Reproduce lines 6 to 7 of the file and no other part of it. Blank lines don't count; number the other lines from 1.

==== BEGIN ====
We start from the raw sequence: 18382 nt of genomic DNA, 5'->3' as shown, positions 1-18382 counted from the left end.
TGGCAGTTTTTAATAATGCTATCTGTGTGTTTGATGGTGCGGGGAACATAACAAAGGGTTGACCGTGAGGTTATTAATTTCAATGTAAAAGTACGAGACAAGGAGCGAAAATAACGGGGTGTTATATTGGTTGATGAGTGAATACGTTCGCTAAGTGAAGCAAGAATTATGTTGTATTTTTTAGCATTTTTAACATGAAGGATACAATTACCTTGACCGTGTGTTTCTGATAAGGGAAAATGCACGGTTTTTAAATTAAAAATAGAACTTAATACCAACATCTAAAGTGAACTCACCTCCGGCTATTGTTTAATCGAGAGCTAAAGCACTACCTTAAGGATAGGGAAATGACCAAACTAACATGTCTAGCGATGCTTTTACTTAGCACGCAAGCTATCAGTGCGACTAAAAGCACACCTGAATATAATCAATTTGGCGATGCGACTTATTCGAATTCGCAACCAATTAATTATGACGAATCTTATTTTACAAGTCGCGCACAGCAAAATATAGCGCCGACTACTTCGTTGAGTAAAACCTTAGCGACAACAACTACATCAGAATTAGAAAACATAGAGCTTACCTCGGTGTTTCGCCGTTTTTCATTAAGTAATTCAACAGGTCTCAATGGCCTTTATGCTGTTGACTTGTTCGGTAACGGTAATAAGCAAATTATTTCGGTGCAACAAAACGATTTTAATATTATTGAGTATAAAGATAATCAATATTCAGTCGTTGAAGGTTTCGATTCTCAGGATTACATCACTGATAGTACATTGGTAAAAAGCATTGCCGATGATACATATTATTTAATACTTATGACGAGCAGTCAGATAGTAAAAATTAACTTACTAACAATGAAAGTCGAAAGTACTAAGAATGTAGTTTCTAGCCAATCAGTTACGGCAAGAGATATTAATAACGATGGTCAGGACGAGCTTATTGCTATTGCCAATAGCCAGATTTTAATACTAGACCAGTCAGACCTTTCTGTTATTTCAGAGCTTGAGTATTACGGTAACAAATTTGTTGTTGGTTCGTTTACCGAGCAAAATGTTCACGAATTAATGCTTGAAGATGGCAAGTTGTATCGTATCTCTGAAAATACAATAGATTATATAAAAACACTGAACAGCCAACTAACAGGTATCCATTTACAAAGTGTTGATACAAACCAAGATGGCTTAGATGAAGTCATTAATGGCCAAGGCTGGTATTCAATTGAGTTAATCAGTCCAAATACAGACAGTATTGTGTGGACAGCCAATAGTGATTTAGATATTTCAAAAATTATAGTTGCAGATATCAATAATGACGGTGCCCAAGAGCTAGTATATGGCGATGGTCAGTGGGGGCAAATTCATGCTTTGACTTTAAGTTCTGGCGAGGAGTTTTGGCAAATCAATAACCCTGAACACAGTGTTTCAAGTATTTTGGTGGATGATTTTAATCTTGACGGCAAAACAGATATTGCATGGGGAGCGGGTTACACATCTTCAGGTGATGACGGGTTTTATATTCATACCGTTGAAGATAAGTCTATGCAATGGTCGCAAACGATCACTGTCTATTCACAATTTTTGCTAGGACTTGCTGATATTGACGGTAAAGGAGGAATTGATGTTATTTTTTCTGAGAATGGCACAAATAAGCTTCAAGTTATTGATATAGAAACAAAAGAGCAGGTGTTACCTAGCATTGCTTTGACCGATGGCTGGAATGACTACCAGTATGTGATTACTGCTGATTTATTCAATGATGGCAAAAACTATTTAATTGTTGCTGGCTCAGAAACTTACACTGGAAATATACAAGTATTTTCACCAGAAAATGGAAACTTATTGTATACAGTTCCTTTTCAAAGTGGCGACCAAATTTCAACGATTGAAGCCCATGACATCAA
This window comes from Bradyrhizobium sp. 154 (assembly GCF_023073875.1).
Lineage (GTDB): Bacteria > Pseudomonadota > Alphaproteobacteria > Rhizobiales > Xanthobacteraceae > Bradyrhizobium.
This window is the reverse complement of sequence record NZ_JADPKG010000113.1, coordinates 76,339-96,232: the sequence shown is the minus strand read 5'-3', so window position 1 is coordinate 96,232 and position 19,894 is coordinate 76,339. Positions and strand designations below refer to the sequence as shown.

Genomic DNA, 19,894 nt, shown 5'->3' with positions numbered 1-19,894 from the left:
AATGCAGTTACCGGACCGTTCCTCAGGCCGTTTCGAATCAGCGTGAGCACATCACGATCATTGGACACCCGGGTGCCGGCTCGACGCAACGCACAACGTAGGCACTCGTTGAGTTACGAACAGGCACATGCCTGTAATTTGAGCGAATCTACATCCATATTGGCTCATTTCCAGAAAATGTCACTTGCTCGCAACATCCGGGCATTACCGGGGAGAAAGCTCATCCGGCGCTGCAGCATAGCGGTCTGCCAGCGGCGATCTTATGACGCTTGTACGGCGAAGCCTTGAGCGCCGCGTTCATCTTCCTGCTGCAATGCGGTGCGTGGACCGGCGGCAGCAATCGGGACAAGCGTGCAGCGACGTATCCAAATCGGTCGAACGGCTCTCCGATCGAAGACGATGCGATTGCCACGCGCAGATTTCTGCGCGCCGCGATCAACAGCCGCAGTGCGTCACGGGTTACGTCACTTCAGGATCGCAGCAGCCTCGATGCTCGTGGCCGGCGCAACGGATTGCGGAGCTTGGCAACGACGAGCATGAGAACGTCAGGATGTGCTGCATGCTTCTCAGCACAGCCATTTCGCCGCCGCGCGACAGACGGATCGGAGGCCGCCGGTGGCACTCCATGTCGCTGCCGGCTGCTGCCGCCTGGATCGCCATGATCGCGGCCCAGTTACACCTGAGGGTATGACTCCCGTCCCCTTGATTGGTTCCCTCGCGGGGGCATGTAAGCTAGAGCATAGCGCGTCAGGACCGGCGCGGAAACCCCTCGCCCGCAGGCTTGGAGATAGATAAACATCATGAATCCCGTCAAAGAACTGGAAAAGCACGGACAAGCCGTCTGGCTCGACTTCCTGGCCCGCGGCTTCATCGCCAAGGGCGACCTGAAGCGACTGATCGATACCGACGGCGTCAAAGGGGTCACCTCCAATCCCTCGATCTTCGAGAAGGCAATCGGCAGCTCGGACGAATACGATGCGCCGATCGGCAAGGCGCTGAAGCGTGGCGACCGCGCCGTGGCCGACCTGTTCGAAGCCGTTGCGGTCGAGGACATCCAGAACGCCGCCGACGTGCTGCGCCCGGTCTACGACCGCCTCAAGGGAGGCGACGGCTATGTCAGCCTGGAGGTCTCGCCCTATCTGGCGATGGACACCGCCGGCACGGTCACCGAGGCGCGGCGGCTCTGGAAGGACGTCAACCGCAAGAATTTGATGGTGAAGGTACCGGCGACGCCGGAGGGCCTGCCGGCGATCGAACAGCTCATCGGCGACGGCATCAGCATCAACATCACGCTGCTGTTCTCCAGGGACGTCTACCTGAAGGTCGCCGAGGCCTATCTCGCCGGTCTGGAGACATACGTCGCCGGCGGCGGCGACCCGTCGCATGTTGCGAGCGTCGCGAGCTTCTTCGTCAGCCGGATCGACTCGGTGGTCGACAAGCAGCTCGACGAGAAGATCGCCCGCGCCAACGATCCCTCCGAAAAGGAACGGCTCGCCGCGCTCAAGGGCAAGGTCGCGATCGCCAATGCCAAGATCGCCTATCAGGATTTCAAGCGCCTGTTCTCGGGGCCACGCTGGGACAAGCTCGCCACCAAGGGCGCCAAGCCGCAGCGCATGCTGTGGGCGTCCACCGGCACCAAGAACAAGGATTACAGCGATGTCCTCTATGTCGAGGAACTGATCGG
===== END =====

Genomic DNA, 19,894 nt, shown 5'->3' with positions numbered 1-19,894 from the left:
AATGCAGTTACCGGACCGTTCCTCAGGCCGTTTCGAATCAGCGTGAGCACATCACGATCATTGGACACCCGGGTGCCGGCTCGACGCAACGCACAACGTAGGCACTCGTTGAGTTACGAACAGGCACATGCCTGTAATTTGAGCGAATCTACATCCATATTGGCTCATTTCCAGAAAATGTCACTTGCTCGCAACATCCGGGCATTACCGGGGAGAAAGCTCATCCGGCGCTGCAGCATAGCGGTCTGCCAGCGGCGATCTTATGACGCTTGTACGGCGAAGCCTTGAGCGCCGCGTTCATCTTCCTGCTGCAATGCGGTGCGTGGACCGGCGGCAGCAATCGGGACAAGCGTGCAGCGACGTATCCAAATCGGTCGAACGGCTCTCCGATCGAAGACGATGCGATTGCCACGCGCAGATTTCTGCGCGCCGCGATCAACAGCCGCAGTGCGTCACGGGTTACGTCACTTCAGGATCGCAGCAGCCTCGATGCTCGTGGCCGGCGCAACGGATTGCGGAGCTTGGCAACGACGAGCATGAGAACGTCAGGATGTGCTGCATGCTTCTCAGCACAGCCATTTCGCCGCCGCGCGACAGACGGATCGGAGGCCGCCGGTGGCACTCCATGTCGCTGCCGGCTGCTGCCGCCTGGATCGCCATGATCGCGGCCCAGTTACACCTGAGGGTATGACTCCCGTCCCCTTGATTGGTTCCCTCGCGGGGGCATGTAAGCTAGAGCATAGCGCGTCAGGACCGGCGCGGAAACCCCTCGCCCGCAGGCTTGGAGATAGATAAACATCATGAATCCCGTCAAAGAACTGGAAAAGCACGGACAAGCCGTCTGGCTCGACTTCCTGGCCCGCGGCTTCATCGCCAAGGGCGACCTGAAGCGACTGATCGATACCGACGGCGTCAAAGGGGTCACCTCCAATCCCTCGATCTTCGAGAAGGCAATCGGCAGCTCGGACGAATACGATGCGCCGATCGGCAAGGCGCTGAAGCGTGGCGACCGCGCCGTGGCCGACCTGTTCGAAGCCGTTGCGGTCGAGGACATCCAGAACGCCGCCGACGTGCTGCGCCCGGTCTACGACCGCCTCAAGGGAGGCGACGGCTATGTCAGCCTGGAGGTCTCGCCCTATCTGGCGATGGACACCGCCGGCACGGTCACCGAGGCGCGGCGGCTCTGGAAGGACGTCAACCGCAAGAATTTGATGGTGAAGGTACCGGCGACGCCGGAGGGCCTGCCGGCGATCGAACAGCTCATCGGCGACGGCATCAGCATCAACATCACGCTGCTGTTCTCCAGGGACGTCTACCTGAAGGTCGCCGAGGCCTATCTCGCCGGTCTGGAGACATACGTCGCCGGCGGCGGCGACCCGTCGCATGTTGCGAGCGTCGCGAGCTTCTTCGTCAGCCGGATCGACTCGGTGGTCGACAAGCAGCTCGACGAGAAGATCGCCCGCGCCAACGATCCCTCCGAAAAGGAACGGCTCGCCGCGCTCAAGGGCAAGGTCGCGATCGCCAATGCCAAGATCGCCTATCAGGATTTCAAGCGCCTGTTCTCGGGGCCACGCTGGGACAAGCTCGCCACCAAGGGCGCCAAGCCGCAGCGCATGCTGTGGGCGTCCACCGGCACCAAGAACAAGGATTACAGCGATGTCCTCTATGTCGAGGAACTGATCGG